There are a number of types of small business funding, but the term “small business loan” typically describes an up-front sum of money provided by a lender to be repaid over an established term. So, yes, the term “small business loan” most commonly refers to an installment loan — one that is designed for businesses rather than consumers.
What are other types of installment loans?
Other common forms of installment loans include auto loans, student loans, home improvement loans, debt consolidation loans and mortgage loans. The way an installment loan is structured is a very common way to structure a loan, so they have a wide variety of uses and applications.
Are online installment loans better than installment loans from a bank or credit union?
Whether an installment loan is better from a bank, credit union or online lender is often a matter of personal preference — and sometimes eligibility. Online installment loans are widely regarded as being faster to apply for and receive than banks or credit unions. Online lenders also often cater to customers who have had difficulty receiving approval from traditional brick-and-mortar lenders.
What are some of the pros and cons of installment loans?
Installment loans are so common as a form of loan due to their simple structure. It’s easy for both the borrower and the lender to establish and understand how the loan will be issued and repaid. Because these loans are so common, the advantages and disadvantages of them are very similar to that of any type of funding.
- Borrowers can get larger amounts to finance large purchases or investments.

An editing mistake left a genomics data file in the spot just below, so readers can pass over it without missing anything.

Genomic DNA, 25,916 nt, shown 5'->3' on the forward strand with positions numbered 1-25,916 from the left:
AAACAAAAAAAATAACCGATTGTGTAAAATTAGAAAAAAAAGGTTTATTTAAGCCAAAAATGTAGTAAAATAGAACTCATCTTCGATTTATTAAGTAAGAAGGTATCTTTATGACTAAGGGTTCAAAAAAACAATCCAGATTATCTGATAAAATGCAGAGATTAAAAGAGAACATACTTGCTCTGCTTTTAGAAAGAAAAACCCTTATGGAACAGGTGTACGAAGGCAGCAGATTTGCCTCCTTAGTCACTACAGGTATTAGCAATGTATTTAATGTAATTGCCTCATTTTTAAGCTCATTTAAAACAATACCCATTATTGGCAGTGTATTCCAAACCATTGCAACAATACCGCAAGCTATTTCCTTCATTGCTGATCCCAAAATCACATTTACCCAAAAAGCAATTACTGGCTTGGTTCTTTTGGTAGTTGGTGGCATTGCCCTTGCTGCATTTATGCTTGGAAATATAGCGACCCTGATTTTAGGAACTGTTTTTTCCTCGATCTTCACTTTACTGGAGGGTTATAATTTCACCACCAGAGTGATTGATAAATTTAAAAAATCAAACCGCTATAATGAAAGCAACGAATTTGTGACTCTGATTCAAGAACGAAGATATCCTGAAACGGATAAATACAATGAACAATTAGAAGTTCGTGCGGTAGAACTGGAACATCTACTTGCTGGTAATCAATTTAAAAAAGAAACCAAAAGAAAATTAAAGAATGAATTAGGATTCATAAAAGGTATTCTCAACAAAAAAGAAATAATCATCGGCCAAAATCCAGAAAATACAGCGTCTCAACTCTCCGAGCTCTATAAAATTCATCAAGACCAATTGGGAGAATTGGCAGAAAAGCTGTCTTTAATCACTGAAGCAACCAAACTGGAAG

- Payment amounts are typically fixed throughout the term of the loan.
- Borrowers can often save on interest by paying off the loan early.
- The loan may come with loan fees in addition to the interest, which may be high.
- Late or missed payments can negatively impact a borrower’s credit.
- Borrowers may need more money than what was originally issued.
What’s the difference between secured installment loans and unsecured installment loans?
A secured loan is a loan that is “secured” with a form of collateral. That is, if the borrower defaults on their loan payments, the lender is able to collect the collateral. This offsets risk for a lender and allows them to provide more money and/or a lower rate for the loan. Conversely, an unsecured loan is one in which there is no collateral. These loans will almost always come with higher rates.
Whether or not a loan is secured (collateralized) or unsecured (non-collateralized) often depends on the type of installment loan. For instance, mortgage loans are secured, because the home itself is used as collateral. The same is also true of most auto loans.